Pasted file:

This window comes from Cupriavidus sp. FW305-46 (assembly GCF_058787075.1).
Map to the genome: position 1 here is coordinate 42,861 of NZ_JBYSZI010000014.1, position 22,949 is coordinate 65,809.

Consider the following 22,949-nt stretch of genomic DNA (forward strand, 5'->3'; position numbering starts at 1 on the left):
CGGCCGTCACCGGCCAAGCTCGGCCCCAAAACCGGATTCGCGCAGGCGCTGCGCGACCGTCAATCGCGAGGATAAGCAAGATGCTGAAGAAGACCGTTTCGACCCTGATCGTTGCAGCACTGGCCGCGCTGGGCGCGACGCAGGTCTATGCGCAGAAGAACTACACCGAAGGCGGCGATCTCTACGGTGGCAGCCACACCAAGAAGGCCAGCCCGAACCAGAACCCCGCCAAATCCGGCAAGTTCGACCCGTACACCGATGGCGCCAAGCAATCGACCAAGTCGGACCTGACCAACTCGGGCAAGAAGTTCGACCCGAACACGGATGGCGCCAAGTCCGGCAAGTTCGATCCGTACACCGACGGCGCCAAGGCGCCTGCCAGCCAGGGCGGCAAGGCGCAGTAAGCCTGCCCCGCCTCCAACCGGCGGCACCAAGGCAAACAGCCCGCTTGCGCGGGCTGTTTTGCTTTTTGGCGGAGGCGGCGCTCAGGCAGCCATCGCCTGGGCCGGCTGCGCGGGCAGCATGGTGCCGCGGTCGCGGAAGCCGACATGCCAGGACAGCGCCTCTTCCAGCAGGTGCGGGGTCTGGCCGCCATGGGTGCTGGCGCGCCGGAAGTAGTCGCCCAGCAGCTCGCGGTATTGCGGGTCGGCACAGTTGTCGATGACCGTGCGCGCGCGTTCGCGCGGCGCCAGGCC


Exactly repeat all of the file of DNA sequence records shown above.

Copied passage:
This window comes from Cupriavidus sp. FW305-46 (assembly GCF_058787075.1).
Map to the genome: position 1 here is coordinate 42,861 of NZ_JBYSZI010000014.1, position 22,949 is coordinate 65,809.

Consider the following 22,949-nt stretch of genomic DNA (forward strand, 5'->3'; position numbering starts at 1 on the left):
CGGCCGTCACCGGCCAAGCTCGGCCCCAAAACCGGATTCGCGCAGGCGCTGCGCGACCGTCAATCGCGAGGATAAGCAAGATGCTGAAGAAGACCGTTTCGACCCTGATCGTTGCAGCACTGGCCGCGCTGGGCGCGACGCAGGTCTATGCGCAGAAGAACTACACCGAAGGCGGCGATCTCTACGGTGGCAGCCACACCAAGAAGGCCAGCCCGAACCAGAACCCCGCCAAATCCGGCAAGTTCGACCCGTACACCGATGGCGCCAAGCAATCGACCAAGTCGGACCTGACCAACTCGGGCAAGAAGTTCGACCCGAACACGGATGGCGCCAAGTCCGGCAAGTTCGATCCGTACACCGACGGCGCCAAGGCGCCTGCCAGCCAGGGCGGCAAGGCGCAGTAAGCCTGCCCCGCCTCCAACCGGCGGCACCAAGGCAAACAGCCCGCTTGCGCGGGCTGTTTTGCTTTTTGGCGGAGGCGGCGCTCAGGCAGCCATCGCCTGGGCCGGCTGCGCGGGCAGCATGGTGCCGCGGTCGCGGAAGCCGACATGCCAGGACAGCGCCTCTTCCAGCAGGTGCGGGGTCTGGCCGCCATGGGTGCTGGCGCGCCGGAAGTAGTCGCCCAGCAGCTCGCGGTATTGCGGGTCGGCACAGTTGTCGATGACCGTGCGCGCGCGTTCGCGCGGCGCCAGGCC